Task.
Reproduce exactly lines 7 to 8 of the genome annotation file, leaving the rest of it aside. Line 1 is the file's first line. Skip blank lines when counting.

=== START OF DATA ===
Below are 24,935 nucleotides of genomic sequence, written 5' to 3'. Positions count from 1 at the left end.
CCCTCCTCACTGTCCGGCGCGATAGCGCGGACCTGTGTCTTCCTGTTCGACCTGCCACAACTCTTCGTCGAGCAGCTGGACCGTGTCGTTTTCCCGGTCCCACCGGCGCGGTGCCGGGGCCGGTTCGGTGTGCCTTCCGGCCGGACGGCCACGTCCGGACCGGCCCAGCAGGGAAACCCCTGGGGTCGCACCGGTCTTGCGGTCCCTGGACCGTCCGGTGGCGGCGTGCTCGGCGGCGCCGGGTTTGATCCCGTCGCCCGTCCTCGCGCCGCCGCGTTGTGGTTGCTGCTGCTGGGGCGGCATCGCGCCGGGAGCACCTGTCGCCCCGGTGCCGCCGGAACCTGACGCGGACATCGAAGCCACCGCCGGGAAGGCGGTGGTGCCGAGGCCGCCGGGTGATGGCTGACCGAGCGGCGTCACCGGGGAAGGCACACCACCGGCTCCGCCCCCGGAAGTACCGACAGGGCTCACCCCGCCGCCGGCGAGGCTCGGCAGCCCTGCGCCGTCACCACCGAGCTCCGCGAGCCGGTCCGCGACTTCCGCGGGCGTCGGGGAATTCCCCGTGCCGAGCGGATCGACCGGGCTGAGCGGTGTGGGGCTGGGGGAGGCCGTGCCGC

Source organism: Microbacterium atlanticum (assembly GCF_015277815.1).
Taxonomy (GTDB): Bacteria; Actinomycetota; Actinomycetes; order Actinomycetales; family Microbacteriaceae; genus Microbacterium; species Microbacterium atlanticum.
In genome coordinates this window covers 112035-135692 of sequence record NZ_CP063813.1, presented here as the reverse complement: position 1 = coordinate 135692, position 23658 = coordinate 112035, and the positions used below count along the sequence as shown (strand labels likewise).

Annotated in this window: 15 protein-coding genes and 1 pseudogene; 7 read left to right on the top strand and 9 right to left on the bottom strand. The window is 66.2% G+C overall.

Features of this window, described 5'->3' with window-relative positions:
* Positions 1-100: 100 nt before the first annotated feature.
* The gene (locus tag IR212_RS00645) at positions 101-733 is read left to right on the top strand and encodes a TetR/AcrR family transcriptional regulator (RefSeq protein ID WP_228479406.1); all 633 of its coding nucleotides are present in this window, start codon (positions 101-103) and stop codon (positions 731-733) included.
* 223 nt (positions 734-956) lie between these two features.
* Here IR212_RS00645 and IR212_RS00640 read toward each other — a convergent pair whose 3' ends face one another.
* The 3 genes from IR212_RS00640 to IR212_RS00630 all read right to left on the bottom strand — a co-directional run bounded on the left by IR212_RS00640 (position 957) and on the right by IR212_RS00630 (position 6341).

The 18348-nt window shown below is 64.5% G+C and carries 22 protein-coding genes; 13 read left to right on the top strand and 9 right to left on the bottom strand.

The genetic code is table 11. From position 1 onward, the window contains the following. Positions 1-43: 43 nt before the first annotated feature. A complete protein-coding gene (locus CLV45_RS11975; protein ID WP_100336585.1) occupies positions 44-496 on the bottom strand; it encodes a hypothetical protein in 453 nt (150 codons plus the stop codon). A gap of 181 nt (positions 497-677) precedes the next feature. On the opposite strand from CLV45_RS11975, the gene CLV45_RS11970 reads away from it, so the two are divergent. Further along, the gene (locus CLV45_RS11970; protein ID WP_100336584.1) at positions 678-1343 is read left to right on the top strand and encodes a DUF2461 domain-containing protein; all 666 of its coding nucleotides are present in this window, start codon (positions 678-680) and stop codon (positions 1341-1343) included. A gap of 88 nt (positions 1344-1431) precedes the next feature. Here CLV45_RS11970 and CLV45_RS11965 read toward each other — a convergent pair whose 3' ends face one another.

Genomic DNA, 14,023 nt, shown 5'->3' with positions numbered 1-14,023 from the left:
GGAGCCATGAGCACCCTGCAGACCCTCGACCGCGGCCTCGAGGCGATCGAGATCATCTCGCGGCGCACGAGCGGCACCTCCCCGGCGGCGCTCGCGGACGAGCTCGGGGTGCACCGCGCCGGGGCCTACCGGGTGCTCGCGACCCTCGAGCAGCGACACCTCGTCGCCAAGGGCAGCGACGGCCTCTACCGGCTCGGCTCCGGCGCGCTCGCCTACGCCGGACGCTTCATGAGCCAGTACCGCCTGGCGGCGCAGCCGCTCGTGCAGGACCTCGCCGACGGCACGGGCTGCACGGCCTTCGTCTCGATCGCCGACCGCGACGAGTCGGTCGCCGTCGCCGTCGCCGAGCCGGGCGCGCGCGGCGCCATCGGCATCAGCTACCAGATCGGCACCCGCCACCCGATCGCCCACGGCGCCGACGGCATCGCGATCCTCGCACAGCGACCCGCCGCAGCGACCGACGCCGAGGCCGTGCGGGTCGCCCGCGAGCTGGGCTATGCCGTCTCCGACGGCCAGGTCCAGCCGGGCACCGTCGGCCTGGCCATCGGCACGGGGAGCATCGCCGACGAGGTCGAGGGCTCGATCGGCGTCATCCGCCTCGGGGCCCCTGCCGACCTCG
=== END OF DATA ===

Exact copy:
Features of this window, described 5'->3' with window-relative positions:
* Positions 1-100: 100 nt before the first annotated feature.